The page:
Hockey returns to Hawaiian ice for 31st Annual 'Classic' - Hawaii News Now - KGMB and KHNL

Hockey returns to Hawaiian ice for 31st Annual 'Classic'

Asselin and the Hawaiian Hockey Club won the Hawaii Classic's "A" Division in 2016 Asselin and the Hawaiian Hockey Club won the Hawaii Classic's "A" Division in 2016
(Image: Hawaii News Now) (Image: Hawaii News Now)
HONOLULU (HawaiiNewsNow) -

As the NHL's Stanley Cup Playoffs were being waged thousands of miles from Honolulu this week, dozens of ice hockey players gathered on Oahu for the 31st Annual Hawaii Classic.

"For teams that have never done this, [teams] from the mainland that are doing this for the first time, the guys are just amazed sometimes at how we get to play hockey in Hawaii," said Dr. Pierre Asselin, a professor at HPU and goalie with the Hawaiian Hockey Club. "It's like the best of both worlds, right?"

As far as ice hockey goes, Hawaii is, at first glance, an unlikely home for a hockey tournament. But teams from around the globe -- 12 of the 16 teams in this year's field were from outside of Hawaii -- return to Hawaii year after year for the opportunity to play the sport in one of the world's most beautiful places.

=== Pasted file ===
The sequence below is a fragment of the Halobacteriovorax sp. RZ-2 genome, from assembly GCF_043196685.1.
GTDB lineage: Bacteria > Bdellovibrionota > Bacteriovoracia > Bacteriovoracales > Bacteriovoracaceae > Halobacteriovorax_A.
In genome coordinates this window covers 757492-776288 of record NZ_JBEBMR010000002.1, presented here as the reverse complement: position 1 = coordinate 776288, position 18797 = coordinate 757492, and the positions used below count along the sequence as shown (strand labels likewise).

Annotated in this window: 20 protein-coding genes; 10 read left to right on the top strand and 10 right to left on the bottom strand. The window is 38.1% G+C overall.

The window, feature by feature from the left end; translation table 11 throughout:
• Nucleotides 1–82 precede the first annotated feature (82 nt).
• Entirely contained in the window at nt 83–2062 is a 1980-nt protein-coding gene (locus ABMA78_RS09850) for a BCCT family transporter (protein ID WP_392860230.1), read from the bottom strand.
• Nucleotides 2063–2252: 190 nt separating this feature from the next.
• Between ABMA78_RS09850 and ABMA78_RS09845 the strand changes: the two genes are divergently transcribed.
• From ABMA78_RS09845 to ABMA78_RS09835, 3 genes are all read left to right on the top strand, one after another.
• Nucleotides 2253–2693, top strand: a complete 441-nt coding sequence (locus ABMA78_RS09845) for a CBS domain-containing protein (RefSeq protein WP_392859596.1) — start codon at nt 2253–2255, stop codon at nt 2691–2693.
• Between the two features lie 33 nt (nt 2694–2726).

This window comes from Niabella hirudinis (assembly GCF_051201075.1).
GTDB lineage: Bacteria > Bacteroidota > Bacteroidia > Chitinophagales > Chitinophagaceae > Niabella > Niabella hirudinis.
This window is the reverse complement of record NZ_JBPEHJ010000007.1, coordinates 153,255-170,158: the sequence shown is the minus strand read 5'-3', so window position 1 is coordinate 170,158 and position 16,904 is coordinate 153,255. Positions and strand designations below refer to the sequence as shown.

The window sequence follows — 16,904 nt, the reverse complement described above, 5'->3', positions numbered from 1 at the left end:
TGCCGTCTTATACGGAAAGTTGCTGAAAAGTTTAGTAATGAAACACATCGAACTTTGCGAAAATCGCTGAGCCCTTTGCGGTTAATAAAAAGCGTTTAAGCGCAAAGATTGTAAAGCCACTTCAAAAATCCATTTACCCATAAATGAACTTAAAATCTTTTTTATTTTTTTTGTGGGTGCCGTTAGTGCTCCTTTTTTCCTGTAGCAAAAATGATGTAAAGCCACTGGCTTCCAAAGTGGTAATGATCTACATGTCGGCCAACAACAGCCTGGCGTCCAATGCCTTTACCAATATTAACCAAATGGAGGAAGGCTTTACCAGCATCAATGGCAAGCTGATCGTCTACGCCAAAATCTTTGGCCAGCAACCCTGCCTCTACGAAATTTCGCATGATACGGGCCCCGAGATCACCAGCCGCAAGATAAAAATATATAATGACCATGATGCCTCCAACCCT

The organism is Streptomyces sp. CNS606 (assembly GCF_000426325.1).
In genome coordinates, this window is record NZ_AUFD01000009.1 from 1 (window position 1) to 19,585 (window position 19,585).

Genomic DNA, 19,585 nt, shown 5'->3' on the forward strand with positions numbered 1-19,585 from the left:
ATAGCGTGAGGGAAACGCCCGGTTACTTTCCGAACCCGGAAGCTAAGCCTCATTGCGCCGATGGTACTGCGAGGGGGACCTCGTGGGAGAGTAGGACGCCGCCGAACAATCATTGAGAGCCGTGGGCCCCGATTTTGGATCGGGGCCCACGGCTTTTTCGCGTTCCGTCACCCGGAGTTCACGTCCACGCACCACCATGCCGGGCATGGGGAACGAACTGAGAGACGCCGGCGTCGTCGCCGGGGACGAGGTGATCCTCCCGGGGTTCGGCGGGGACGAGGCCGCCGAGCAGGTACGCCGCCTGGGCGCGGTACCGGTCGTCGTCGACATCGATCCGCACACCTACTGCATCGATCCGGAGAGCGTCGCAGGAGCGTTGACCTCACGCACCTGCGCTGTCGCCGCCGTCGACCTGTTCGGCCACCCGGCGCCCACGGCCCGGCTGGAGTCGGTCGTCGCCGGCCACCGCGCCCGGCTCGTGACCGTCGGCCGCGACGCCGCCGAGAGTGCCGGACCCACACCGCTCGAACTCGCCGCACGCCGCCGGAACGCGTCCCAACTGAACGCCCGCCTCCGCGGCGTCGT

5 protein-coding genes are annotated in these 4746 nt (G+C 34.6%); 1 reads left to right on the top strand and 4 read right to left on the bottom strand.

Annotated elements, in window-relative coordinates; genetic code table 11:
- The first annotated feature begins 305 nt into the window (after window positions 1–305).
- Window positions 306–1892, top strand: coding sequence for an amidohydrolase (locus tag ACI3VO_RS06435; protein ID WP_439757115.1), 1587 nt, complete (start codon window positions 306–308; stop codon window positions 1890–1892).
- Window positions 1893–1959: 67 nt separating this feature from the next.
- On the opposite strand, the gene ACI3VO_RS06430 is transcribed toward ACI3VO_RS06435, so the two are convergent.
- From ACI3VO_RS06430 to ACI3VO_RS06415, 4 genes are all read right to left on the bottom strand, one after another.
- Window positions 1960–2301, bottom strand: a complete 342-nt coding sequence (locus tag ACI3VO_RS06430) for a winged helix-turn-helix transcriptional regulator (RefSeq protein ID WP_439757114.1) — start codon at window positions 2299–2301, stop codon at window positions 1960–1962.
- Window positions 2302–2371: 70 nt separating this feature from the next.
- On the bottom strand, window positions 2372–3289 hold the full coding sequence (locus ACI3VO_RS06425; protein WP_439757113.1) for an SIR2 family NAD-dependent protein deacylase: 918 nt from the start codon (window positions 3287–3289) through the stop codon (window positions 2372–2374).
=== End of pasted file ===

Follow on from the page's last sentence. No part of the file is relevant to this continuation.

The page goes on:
"This tournament gets filled up in a couple of weeks or a couple of months of this one ending," said Mitch Gray, a team captain who plays with Asselin. "Guys really look forward to coming down here. It's the Aloha that everybody sends, everybody just has a great time."

Players from outside of the Hawaii, some of whom have returned to the Ice Palace annually for a decade or more, say the game's Hawaii-based players often exceed the expectations of their counterparts from hotspots like Alaska or Canada.

"The first couple of times coming here, some of the teams were really, really talented," said Donald Hopkins, an Alaska resident who played in his third 'Classic' this week. "Better than we expected."

"We were very surprised," said teammate Eric Stamer, of Soldotna, Alaska. "We thought we would win every game, and they were very competitive, and we lost a lot of games."

Turns out, teams from the mainland lost lots of games to teams from Hawaii in 2016. In the tournament's "A" Division, the highest offered, the Hawaiian Hockey Club reigned supreme over a team of players from across California.

"I know it's hockey in Hawaii, but it really matters to us," said Dr. Asselin. "To play and have fun with teams from the mainland, from Canada, from elsewhere, is great, but then to win the whole thing and give a good account of Hawaii also, is just a really cool feeling."

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